That being said, in my opinion at this point in the game, we need more than high-level requirements if we are going to successfully support the contract models on the table today.  I believe any IT framework should at least address some fundamental questions such as business process flows (not just process goals) and architecture (not just functionality).  Such specificity does not need to “lock you in” to a particular strategy or software approach, and serves to make planning discussions more tangible.

It is a careful balancing act for sure — prescriptive vs. facilitative guidance.  To further their cause, I think CCHIT may be well served to leverage the discipline of enterprise architecture (EA).  The domain of EA is rich with approaches in developing and managing strategies that strongly align business priorities / processes and IT plans.  Though EA is usually applied within the walls of an organization, the concepts are equally applicable across industry-level requirements.  And since any HIT framework for accountable care by definition will be deployed as an enterprise strategy, EA is a great fit as a planning framework. Note that I am not suggesting CCHIT bring in software architects.  At this point, we need leadership in the alignment of business and technology perspectives using proven methodologies (not just brainstorming).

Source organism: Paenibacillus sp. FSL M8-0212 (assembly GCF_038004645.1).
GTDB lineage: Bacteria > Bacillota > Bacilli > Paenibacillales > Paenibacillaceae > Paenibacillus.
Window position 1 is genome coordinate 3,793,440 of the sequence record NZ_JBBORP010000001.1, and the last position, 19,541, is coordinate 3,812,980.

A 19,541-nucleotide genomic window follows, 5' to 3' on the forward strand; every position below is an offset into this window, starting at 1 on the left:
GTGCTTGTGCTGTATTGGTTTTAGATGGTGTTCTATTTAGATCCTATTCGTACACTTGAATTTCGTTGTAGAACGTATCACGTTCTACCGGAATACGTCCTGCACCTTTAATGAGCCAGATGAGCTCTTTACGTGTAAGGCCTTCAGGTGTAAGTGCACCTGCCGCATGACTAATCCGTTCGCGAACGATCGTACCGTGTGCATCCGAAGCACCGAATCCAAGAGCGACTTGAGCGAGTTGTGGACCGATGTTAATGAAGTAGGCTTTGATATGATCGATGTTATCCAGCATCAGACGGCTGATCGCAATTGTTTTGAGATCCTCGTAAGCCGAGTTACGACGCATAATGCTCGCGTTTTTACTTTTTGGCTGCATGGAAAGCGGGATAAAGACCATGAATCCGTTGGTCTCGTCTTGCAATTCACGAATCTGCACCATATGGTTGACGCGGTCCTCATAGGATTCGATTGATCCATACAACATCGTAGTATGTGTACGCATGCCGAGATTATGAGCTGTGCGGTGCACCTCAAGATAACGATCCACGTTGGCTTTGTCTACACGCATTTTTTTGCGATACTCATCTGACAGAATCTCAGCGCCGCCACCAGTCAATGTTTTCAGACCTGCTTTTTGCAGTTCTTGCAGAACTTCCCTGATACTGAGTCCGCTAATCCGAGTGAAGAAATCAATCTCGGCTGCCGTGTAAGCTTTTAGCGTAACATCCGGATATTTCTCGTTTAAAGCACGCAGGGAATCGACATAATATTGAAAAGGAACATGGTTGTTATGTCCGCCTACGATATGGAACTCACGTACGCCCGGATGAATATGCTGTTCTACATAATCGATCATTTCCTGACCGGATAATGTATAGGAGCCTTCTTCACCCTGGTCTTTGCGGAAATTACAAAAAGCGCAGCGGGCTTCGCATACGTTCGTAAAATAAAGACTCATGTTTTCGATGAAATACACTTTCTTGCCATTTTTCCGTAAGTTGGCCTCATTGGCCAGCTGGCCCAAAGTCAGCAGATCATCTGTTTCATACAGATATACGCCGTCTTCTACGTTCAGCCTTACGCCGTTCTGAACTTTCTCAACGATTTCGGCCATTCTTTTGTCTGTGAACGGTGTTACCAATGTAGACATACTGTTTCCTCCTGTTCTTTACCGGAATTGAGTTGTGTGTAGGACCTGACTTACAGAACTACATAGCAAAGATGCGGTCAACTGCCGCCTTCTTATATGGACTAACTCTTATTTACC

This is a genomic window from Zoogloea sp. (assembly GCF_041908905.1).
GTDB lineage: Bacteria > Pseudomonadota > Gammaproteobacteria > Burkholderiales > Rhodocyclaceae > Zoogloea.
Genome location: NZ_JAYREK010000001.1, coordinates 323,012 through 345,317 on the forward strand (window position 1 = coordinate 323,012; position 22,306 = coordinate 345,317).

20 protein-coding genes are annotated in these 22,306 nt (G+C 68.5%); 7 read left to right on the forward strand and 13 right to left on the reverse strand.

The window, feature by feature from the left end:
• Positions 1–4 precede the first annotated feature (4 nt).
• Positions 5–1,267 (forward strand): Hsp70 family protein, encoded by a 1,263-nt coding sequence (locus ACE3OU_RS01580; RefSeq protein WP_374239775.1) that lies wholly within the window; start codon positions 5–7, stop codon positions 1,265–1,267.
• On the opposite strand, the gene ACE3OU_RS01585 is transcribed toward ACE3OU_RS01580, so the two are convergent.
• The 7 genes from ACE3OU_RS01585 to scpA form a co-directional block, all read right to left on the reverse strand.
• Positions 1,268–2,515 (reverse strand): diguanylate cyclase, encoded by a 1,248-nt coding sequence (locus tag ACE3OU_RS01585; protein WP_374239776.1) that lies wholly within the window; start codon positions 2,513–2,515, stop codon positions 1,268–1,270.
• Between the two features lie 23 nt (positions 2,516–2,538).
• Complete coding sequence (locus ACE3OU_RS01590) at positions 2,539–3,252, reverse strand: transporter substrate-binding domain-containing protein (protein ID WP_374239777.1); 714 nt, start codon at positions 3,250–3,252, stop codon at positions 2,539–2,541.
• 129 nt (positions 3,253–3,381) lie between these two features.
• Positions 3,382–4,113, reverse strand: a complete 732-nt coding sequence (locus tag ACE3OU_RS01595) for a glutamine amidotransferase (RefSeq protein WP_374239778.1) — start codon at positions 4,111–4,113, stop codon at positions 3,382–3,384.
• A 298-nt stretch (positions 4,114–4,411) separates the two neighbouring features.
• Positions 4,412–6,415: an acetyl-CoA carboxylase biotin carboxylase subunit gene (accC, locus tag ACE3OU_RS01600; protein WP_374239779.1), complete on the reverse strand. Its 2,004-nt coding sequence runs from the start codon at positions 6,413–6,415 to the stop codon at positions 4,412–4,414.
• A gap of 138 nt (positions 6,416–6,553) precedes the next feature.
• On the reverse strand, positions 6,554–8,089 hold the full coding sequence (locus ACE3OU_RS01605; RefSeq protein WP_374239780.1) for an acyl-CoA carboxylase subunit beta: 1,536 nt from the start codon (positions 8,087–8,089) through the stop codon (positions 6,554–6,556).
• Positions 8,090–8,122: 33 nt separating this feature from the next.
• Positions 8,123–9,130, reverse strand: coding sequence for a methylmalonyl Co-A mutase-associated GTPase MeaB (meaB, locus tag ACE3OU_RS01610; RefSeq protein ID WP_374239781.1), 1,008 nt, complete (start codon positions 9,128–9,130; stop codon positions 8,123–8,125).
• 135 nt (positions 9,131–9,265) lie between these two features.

So what are some of the key questions that an enterprise architecture version of CCHIT’s framework should address?  I would start by looking at the topics most early ACO organizations are asking:

  • Business process mapping.  Across the industry, there are some emerging themes on what should generally be happening within the context of ACOs.  It is no doubt early, but defining some meta-models for what and when patients, providers, and payers are doing various activities can aid considerably in figuring what and how IT should support those models: patients get assessed according to some standardized health risk assessment instrument, then they are assigned membership in a population, then a treatment protocol is selected, etc.  The existing framework has a lot of this; the information just needs to be structured differently.  Will there be huge variability?  Yes.  But the goal is not standardization of business processes — the goal would enumeration of the elements below.
  • IT operational systems.  Every enterprise is different.  But there is a portfolio of IT solutions that most ACOs will need in order to operate effectively.  Decisions will need to be made whether affiliated practices will be using their own systems (i.e., interfacing with a health information exchange) vs. working from a centralized solution provided by the ACO (and rationalize any non-ACO practice needs).  To me, it makes sense to provide a meta-catalog of high-probability systems: EMR, patient portal, referral, etc. so that organizations can start the process of gap analysis.